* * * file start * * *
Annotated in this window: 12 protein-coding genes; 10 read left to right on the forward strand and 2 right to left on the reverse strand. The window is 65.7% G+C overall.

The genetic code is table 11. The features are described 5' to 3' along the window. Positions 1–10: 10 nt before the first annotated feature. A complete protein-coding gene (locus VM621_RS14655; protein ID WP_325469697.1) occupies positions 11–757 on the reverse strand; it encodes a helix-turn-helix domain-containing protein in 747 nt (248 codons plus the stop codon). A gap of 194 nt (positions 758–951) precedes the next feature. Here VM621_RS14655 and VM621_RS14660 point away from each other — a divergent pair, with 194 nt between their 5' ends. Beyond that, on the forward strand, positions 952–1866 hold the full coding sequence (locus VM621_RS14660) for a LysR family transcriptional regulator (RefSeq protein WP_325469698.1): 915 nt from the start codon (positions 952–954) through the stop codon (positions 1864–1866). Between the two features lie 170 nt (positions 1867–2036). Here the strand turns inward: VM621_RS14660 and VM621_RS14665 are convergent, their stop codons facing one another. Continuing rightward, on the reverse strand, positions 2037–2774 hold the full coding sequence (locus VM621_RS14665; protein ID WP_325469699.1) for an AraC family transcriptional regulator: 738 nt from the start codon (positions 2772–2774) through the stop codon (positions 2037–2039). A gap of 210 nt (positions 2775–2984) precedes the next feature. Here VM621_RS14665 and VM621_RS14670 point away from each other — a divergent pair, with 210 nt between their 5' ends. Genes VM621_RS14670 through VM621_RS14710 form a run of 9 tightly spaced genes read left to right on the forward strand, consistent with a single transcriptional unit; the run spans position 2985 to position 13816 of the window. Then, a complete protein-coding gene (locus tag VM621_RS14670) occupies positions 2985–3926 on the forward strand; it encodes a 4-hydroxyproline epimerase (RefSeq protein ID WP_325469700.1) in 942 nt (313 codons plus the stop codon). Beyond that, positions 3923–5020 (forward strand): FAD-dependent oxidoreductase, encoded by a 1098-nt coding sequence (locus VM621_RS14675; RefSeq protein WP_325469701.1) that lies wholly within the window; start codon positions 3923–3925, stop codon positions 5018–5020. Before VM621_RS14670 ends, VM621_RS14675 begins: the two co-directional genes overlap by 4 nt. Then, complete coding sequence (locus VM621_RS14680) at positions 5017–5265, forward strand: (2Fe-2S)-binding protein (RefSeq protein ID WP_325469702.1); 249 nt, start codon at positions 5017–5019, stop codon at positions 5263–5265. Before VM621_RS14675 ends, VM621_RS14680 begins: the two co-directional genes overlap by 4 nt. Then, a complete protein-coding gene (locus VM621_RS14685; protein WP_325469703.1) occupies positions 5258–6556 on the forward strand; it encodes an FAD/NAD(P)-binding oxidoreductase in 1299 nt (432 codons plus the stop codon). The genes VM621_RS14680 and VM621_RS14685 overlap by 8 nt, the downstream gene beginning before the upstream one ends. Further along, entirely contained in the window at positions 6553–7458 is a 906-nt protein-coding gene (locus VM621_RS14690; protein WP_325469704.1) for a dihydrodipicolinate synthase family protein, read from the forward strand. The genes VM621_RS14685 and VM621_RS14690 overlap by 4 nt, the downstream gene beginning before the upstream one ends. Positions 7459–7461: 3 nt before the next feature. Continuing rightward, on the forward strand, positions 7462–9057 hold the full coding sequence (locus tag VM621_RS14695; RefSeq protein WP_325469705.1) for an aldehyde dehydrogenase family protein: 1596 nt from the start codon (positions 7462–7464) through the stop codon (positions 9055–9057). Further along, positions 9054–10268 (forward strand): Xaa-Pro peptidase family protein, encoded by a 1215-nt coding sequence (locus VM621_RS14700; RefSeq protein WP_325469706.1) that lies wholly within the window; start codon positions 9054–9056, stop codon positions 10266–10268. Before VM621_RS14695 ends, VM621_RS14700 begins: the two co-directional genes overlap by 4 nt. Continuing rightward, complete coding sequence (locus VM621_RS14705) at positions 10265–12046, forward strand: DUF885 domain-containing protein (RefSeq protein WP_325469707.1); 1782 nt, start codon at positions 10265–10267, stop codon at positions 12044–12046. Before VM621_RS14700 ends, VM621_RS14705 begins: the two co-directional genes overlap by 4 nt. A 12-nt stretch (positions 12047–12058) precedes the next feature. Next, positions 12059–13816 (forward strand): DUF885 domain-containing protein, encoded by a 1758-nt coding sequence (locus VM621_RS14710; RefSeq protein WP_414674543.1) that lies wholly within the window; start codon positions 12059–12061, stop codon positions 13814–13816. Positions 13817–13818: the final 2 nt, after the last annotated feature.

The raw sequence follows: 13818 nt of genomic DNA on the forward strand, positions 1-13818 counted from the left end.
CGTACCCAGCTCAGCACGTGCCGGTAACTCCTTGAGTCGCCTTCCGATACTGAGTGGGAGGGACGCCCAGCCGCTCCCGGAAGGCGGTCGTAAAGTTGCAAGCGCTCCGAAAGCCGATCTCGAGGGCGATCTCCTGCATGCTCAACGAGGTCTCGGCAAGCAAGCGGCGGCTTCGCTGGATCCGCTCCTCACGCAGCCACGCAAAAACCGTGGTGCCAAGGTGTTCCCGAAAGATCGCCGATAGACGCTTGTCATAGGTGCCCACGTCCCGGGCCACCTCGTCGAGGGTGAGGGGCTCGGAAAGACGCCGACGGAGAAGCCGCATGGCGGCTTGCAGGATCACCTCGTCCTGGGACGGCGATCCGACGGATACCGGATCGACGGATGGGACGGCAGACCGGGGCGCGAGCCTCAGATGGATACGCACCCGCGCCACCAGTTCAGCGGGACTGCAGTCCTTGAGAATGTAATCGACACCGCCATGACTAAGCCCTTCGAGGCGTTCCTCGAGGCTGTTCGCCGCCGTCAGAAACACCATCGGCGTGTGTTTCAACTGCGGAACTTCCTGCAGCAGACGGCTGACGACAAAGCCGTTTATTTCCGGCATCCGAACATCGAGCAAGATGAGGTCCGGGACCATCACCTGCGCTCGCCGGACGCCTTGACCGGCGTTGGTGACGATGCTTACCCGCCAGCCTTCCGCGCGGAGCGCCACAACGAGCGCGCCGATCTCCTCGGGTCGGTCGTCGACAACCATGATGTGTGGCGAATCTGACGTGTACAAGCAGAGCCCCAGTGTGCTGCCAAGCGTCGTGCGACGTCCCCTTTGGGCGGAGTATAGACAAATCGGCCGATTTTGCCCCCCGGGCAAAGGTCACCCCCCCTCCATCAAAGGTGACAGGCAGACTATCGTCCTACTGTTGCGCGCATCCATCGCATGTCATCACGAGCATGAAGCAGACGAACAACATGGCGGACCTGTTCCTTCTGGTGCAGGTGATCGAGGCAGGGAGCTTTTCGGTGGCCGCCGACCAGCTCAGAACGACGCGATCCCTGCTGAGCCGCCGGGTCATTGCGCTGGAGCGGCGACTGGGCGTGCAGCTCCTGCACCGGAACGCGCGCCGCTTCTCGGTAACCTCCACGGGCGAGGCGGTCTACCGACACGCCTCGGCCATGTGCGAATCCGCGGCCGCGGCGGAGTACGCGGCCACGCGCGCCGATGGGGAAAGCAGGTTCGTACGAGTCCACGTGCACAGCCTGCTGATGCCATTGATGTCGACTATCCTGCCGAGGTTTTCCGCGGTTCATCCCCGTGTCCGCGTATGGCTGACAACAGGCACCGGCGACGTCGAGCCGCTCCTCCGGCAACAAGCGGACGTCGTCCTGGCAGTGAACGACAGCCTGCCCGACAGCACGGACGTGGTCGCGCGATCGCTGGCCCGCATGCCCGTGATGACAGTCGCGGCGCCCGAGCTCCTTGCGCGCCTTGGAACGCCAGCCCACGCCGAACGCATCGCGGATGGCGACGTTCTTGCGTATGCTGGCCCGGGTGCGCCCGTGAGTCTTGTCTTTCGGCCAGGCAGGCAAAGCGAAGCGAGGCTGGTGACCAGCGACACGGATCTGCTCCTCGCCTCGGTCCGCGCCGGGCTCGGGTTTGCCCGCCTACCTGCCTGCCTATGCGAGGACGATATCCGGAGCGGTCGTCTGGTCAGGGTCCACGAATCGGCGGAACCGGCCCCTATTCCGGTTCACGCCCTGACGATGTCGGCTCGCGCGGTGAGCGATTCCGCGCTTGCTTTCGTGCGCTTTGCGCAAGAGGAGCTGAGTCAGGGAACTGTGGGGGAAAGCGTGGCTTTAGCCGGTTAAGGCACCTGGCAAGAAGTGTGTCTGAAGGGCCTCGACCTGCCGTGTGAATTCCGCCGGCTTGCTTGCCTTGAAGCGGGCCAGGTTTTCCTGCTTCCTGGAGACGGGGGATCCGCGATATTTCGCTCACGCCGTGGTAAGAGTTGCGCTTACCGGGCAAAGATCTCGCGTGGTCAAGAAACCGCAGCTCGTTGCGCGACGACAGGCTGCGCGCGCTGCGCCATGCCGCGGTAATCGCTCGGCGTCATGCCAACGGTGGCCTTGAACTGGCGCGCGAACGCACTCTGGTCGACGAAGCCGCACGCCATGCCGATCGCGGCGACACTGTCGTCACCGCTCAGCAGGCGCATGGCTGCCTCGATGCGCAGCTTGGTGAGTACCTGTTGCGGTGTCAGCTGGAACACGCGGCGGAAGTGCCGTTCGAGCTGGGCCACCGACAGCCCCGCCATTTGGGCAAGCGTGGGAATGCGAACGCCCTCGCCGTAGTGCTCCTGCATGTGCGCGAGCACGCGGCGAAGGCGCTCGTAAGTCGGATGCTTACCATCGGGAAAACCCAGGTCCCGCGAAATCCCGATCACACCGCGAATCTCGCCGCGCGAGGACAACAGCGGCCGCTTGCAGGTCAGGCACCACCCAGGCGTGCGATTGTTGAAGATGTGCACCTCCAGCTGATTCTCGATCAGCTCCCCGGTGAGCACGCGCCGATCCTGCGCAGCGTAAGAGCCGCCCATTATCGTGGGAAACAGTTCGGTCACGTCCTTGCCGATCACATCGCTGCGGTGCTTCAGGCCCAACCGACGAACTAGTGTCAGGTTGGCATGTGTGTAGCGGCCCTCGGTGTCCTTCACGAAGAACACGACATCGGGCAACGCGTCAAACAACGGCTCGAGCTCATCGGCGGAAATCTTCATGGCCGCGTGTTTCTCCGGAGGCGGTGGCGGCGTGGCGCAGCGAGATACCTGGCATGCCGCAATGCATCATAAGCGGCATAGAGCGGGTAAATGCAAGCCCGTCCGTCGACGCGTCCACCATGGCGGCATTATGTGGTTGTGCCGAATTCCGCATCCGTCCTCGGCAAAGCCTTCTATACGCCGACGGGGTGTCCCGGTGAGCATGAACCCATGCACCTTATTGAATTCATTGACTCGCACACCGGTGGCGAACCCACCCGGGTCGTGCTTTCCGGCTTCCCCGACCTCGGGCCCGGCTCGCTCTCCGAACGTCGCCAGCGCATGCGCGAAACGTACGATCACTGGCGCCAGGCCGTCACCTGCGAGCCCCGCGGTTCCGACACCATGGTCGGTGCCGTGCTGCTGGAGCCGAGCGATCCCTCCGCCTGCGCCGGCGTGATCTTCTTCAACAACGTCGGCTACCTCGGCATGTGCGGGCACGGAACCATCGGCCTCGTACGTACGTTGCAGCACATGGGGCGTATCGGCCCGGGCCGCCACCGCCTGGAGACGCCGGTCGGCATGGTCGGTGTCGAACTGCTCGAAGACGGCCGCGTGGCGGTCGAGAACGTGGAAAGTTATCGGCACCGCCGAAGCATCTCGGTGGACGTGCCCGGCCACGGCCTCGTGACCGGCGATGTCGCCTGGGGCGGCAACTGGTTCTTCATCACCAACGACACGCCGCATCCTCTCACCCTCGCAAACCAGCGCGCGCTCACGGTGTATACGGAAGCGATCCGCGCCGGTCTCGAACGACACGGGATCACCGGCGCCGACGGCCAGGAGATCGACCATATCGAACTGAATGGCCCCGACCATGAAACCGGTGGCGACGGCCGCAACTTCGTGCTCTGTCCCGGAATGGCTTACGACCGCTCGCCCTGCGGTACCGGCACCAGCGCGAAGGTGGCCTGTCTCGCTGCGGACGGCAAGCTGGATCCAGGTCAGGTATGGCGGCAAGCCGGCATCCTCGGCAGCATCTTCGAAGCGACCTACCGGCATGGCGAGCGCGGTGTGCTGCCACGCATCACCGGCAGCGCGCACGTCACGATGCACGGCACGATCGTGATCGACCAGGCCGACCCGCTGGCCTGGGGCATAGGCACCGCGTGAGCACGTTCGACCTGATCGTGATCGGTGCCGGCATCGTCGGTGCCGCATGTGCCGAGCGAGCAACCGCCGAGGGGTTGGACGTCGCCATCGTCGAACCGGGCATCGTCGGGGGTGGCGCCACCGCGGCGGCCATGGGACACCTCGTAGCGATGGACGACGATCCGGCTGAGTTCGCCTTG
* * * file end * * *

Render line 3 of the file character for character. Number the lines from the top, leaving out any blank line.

The raw sequence follows: 13818 nt of genomic DNA on the forward strand, positions 1-13818 counted from the left end.